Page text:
Francis D. Tyler, Jr. PE, PBM, Patrol Bomber Mariner (PBM) US Navy Pilot   First, I think I should tell you how I got in the Navy.  Some of you also registered for that first draft, back in October of 1940.  I have a brother, two years younger; his number was in the first 100, while mine was 8809.  He was called up in February of 1941.  Then by the time I was classified 1A, I had seen a friend home on leave in a sparkling white uniform with beautiful Gold Wings on his chest.  I decided that was the part of the service that I wanted to serve in, so I enlisted.  I finally got sworn in, on December 30, 1941, twenty-three days after Pearl Harbor.  In March of 1942, I received orders to report to the Naval Air Station at Lake Pontchartrain, north of New Orleans, Louisiana.  I had become a Naval Aviation Cadet.  My early ideas of flying revolved around the fact that I had acrophobia, and I was concerned if I could fly.  My first flight cured my fear, the instructor wrung out that little plane with loops and rolls and I hung on by the seat of my pants and was fine.  After 11 hours of flight time, I made my first solo flight.  In June I was transferred to the Naval Air Station, in Pensacola, Florida.  Six months later I was designated an Ensign and Naval Aviator.  I was then assigned to the Transitional Training Facility at Banana River Naval Air Station, Florida.  Here we were introduced to the plane we would fly, the PBM, Patrol Bomber Mariner, as designated by the Navy.  The Squadron in which I flew was VPB 209 was commissioned on January 1, 1943 and a full compliment of 15 planes was reached in June of the same year.  The Squadron was originally assigned to the Breezy Point Naval Air Station near Norfolk, Virginia.  In order we then operated out of Harvey Point, NAS, Coco Solo, NAS, on the Eastern entrance to the Panama Canal, then Salinas, Equador, NAS, & finally The Galapagos Islands, NAS.  Here we also made flights as far north as Corinto, Nicaragua for over night and return next day to the Galapagos NAS.  A bit about the crew of the PBM is extremely important.  To begin with each plane had a crew of 3 Naval Aviators, one of who were a Patrol Plane Commander and the pilot, a second pilot and a navigator, bombardier, and duties were shared on every flight.  The remainder of the crew was made of Navy trained experts, machinists, radiomen, gunnery-men and specialists in handling Naval Air craft like the PBM.  This part of the crew varied from seven to ten men.  Each plane had Plane Captain who often was a Chief Petty Officer.  This person was a machinist who was responsible for the operation of the engines as well as the crew performance on the plane.  These men were in a great part responsible for the successful operation of any PBM flight mission.  Not too much credit can be given to these men.  (Many of who were boys).  On night flights over the water, when the Navigation was my responsibility, I particularly liked making three star fixes to determine our location; modestly I can say we were right on.  The prime objective was to be part of the Anti-submarine warfare against the German U boat fleet.  Our squadron was one of many that were commissioned for this purpose.  When I was assigned to the squadron, new PBM’s were being delivered from the Glen L. Martin factory in Patuxent, Maryland.  They were put in service immediately to fly protective cover over the giant (up to 200 ships) convoys that were sailing from the East coast ports towards Europe with war materials.  It should be noted that there was never a ship lost when the PBM’s  were flying cover.  As it turned out, a PBM could spot a submarine on Radar a hundred miles away and then hone in on the submarine and drop depth charges or torpedoes and sink the submarine.  After a few submarines were sunk the U-boat fleet learned to respect the PBM.  The U Boat detection system would enable the submarine to submerge before the PBM could make bombing run.  If this happened the Flight Wing Commander would set up a hot spot and an expanding square search would be started, in the hopes that the submarine would again have to surface and could be destroyed.  The Navy realized early on that the Submarine fleet could be controlled from the air.  The planes overhead could keep the submarines from surfacing to recharge their engines.  Because of this, the planes that were delivered to Squadron 209, were returned to the factory to become PBM 3S, a stripped version that eliminated the three machine gun turrets, and replaced the weight with tanks and fuel, where the bunks had been in mid-ship.  This then allowed for 12 to14 hour flights, which was what we did when we were flying cover for the convoys.  This could take place since we had to take-off before dusk and land after dawn, again because we had an assigned landing area in Chesapeake Bay.  On one of the first missions to fly cover, our plane was selected to be part of the cover for President Roosevelt who was crossing the Atlantic in a battleship on the way to Yalta to meet with Churchill & Stalin.  Our Squadron was assigned to fly cover half way to Bermuda.  Another similar squadron would then take the convoy 350 miles past Bermuda, where jeep carriers would act as escort to the various ports in Europe.  One of our planes was out at night and had an emergency.  He was forced to go on single engine and make an emergency landing.  He called the tower and reported that he was on the water.  The Tower called back immediately, “Don’t move, you’re in a mine field”.  Steering the plane was done by use of the rudders on the vertical stabilizers, located directly behind the propellers.  Taxiing up wind was simple because the plane naturally weathervane into the wind.  Crosswind or Downwind taxiing the pilot had to be alert to prevent the plane from swinging around into the wind.  Taxiing crosswind was accomplished by using rudders and more power on the upwind engine.  Just before take-off, each engine mag was checked at 1800 rpm, the engines were run up 43 inches of manifold pressure and checked to see if the engines developed 2600 rpm.  With these conditions met, the wing flaps were set down 20 degrees, the elevator tab was set up 5 degrees, the throttles were advanced smoothly to 43 inches, now the plane will come up out of the water.  As the plane falls back on the “step”, ease back on the yoke, hold it steady and it will be air born.  Landing the PBM was, as you might imagine, a task that had to done very care fully.  Here again the surface of the water was most responsible for the approach.  If it could be determined visually, that the surface was smooth, a power on landing could proceed.  Usually we had the whole ocean to land on.  If, we found that the surface was rough because of wind, we would make a full stall landing, which we would let the plane drop in to the water with full weight, so that the plane would stay on the water.  Otherwise the sea could not put the plane back in the air, with out full control.  As you might guess if a night landing was made, much greater caution had to be taken.  When we were assigned to the Coco Solo NAS, our main duty was to protect the Atlantic entrance to the Panama Canal, again ASW, anti submarine warfare.  We had what we called the milk run, which took us in an easterly direction toward Venezuela.  On nearly every flight, we would pick up a blip on the radar, most often it would turn out to be a small fishing boat, how ever it was always approached as if it were a submarine, and we were ready for a submarine attack with bomb bay doors open.  In doing so we most likely scared the h--- out of the fishermen.  Some of our planes were equipped with a million candlepower searchlight.  On all flights we were briefed as to what we might encounter in the regular shipping lanes, but we had to maintain radio silence.  One night one of our planes, approached a large vessel that appeared to be a warship, and because of darkness the ship could not be identified.  Briefing did not mention that a battleship might be in the shipping lane.  He therefore made a searchlight run on what turned out to be the USS Texas with a Four Star Admiral on board.  Need less to say the Pilot was greeted at debriefing with a summons to the Admirals quarters the next day.  At the meeting with the Admiral, the Pilot stated his flight orders were to properly identify any warship.  Since it was pitch black at night and the ship would not use any means of identification, his action was to use the searchlight and identification was made.  The admiral fumed but told our friend, he was glad he carried out the flight orders.  Our squadron was ordered to the Salinas, Equador NAS.  This was a temporary stop as the base on the Galapagos Islands was being prepared for our arrival.  Again we were assigned to fly what turned out to be protection for the western entrance to the Panama Canal.  The best intelligence thought that the Japanese might have submarines operating near the canal.  It was at this location that we encountered real open sea takeoff and landing.  This turned out to be quite a challenge.  You all know that the open sea can be very capricious.  This was when the sea came forward in a hurry, and the take-off could result in the plane acting like a porpoise, nose up and down, up and down, one had to cut the engines and start over, otherwise the plane could nose dive and be a goner.  I have a friend who was on board a plane when this happened; he was one of five that survived of the eleven on board.  As I noted before, more often than not we had the whole sea to land on.  However the wind could be very tricky.  One plane made a normal approach to the landing bay that we used on the Galapagos NAS.  A good landing was made, but as he landed the wind switched 180 degrees, and he approached the rocky shore at a much greater speed than he knew, would stop the plane before crashing on the rocky shore.  He masterfully cut one engine, and poured full power on the other, and did his own 180, and let the plane come to rest on the water.  I saw it from the shore, as did others, and we were all very happy.  We broke out the “Companasoule”, that night.  At one point, I was designated to be the PPC in charge of a flight from the Galapagos Islands Naval Air Station to the Coco Solo Naval Air Station at the eastern end of the Panama Canal.  The flight plan would cover approximately 1000 miles and take about eight hours.  The plane that was assigned for the flight was due for major overhaul.  I was advised that extreme care was to be taken, so that a successful flight would be made.  A careful study of the weather conditions showed that there was a stationary heavy weather front in the path of the flight, which could not be flown around.  Every thing else was normal, it was a clear bright day and we were scheduled for an early morning take-off.  I had a good crew assigned.  I was told that there would extra passengers, mostly crewmen due for change of duty or leave.  A special guest would be a “Life” photographer.  On an early day in April of 1945 we were aided down the ramp in to the water.  The sea was quite calm because there was very little wind; this meant that there would be very little lift.  The take-off was longer than normal because of these conditions.  Per instructions, we were also being careful not to the get the engine cylinder heads too hot.  After take-off there was a pleasant flight until we approached the expected front.  At this point we were past the point of no return, so we had to proceed.  I had hopes of flying above the front, thinking that eleven thousand feet might top the front.  I was wrong and suddenly we were in a violent part of the front and were being tossed around like a feather in the wind.  I notified my navigator that I was going to make a spiral decent to just above the water, where we could fly under most of the front.  We did just that and for a rather tense hour, we were a couple hundred feet above the water, but passed successfully under the front.  We then climbed back to cruising altitude and made a normal approach to the landing at the Coco Solo Naval Air Station.  (I was told, later by my Crew Chief, that the guest passenger, from “Life” magazine was, to put it mildly quite frightened).  For the rest of the crew this was a typical naval flight.  This was the story that caught Bill Saunders attention when we were in the “Weather “class at Middlebury.  On another flight west of the Galapagos Islands, all of our flights were primarily searching for submarines.  A radiomen on this flight noticed a signalman, on a large freighter that was heading west, was sending a distress call by semaphore.  The radioman reported the message said that a crewman on the ship had appendicitis, and really needed to be put ashore, where he could receive proper medical attention.  The PPC of the plane had a message sent to the Wing Command, with an explanation of the situation and permission to land at sea.  The request was denied, however the PPC, who was an expert pilot, decided to land and pick up the crewman.  So he did, but he then found that the sea was too rough to permit take-off.  The ship Captain was requested to make a wide turn in front of the plane, to form a slick.  The ship did as requested, the plane took-off and a life was saved.  The PPC got him - from the Wing Command, but the Squadron Skipper defended the PPC so all became a good story, but no medal.  Any of the Navy people here are familiar with the Father Neptune ceremony when one crosses the Equator.  As you may know the Galapagos Islands are south of the equator.  Two of our pilots were assigned to take a Navy LST from Panama City to the Galapagos NAS.  On the voyage they were subjected to rigorous Father Neptune Initiation, including a crisscross cut of the hair on their heads.  They arrived at our base, and received much laughter from us.  That was not the end; they were assigned to a flight next day that would take them over the LST as it made its way across the Pacific to the war zone.  They prepared for the flight by visiting the mess commissary, so when they were over the LST, they let go with a couple dozen rotten eggs that landed with great precision on the ship, Naval Aviation Father Neptune revenge.  On another instance a plane and crew were making touch and go practice landings, on the inland smooth water near the San Blas Islands, just south of the Panama Canal area.  On one landing, the plane hit something, under the surface of the water as it touched down, the bottom of the plane was ripped open, the pilot made a quick approach to the sandy shore before the plane could sink.  However, many things were attempted to recover the plane, including trying to seal the hole with concrete, but none were successful.  Fortunately no one was hurt, but the Pilots pride.  On a flight from Norfolk NAS to Banana River, Florida NAS, one plane landed and the pilots knew that the next day they were headed to the unknown of Coco Solo NAS in the Canal Zone.  One of the pilots decided that they should take along a partially unused Jukebox.  He then organized a work party who moved the jukebox from the BOQ down to the ramp where it was loaded on a boat that would take it to the plane.  At this point the Station Duty Officer suddenly appeared and questioned the operation.  Much discussion took place, but the good intention of the pilot failed, but became one of the more famous stories of the PBM Squadrons.  The fortune for the 209 squadron was no submarine kills.  On one instance, the submarine remained on the surface, and fired a shell that ripped through the wing of the plane.  That plane returned to the safety of the home base.  Fortunately there were no casualties because of enemy contact, during the existence of the squadron.  Squadron VPB 209 had a complement of 100 Officers and about 225 enlisted personnel.  We were assigned 15 PBM 3s airplanes.  A combat air-crew was assigned to each plane.  This crew consisted of three officers, the pilot who was the Patrol Plane Commander, a 2nd pilot and a third pilot, who served as the Navigator and Bombardier.  These duties were shared.  The remainder of the Crew consisted of between 7 and 10 enlisted men of various Navy rank.  A plane Captain was often a Navy Chief, a machinist, who operated the engine instrument panel, and directed the remainder of the crew.  This consisted of a 2nd machinist, a radioman and his assistant, two ordnance-men and two buoy-men.  Each Combat Air Crew operated on a nine day schedule as follows: 1st Day - Assigned flight day, 2nd Day - Ready Crew to back up flight crew, 3rd Day - Ground School, 4th Day - Flight to Corinto, Nicaragua with over-night, 5th Day - Stand-by crew, 6th Day - Return Flight to Galapagos NAS,  7th Day - Squadron Duty Crew, 8th Day - Training Flight, 9th Day - R&R no duty.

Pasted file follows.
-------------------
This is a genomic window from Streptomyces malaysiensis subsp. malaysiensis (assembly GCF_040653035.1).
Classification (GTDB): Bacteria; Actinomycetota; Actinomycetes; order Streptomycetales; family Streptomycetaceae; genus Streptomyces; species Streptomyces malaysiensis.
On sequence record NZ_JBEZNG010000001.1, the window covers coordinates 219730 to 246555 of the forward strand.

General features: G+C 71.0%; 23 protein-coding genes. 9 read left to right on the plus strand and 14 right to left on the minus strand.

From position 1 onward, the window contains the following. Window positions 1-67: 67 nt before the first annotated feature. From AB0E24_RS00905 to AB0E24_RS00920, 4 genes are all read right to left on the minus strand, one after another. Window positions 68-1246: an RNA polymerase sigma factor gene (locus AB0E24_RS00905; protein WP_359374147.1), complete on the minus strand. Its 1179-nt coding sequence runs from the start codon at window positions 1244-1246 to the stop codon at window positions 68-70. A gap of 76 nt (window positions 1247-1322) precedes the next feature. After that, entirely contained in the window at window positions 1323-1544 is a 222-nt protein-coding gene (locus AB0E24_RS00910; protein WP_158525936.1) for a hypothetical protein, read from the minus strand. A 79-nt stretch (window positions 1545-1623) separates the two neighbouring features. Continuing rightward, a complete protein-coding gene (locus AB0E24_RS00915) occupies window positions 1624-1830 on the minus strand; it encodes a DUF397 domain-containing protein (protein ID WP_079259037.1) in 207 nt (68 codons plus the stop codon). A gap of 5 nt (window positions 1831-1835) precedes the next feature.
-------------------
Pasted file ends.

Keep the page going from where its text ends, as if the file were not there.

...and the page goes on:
Franics D. Tyler, Jr. - WWII PBM Pilot


Francis, Feb 2003
Picture taken by Shermie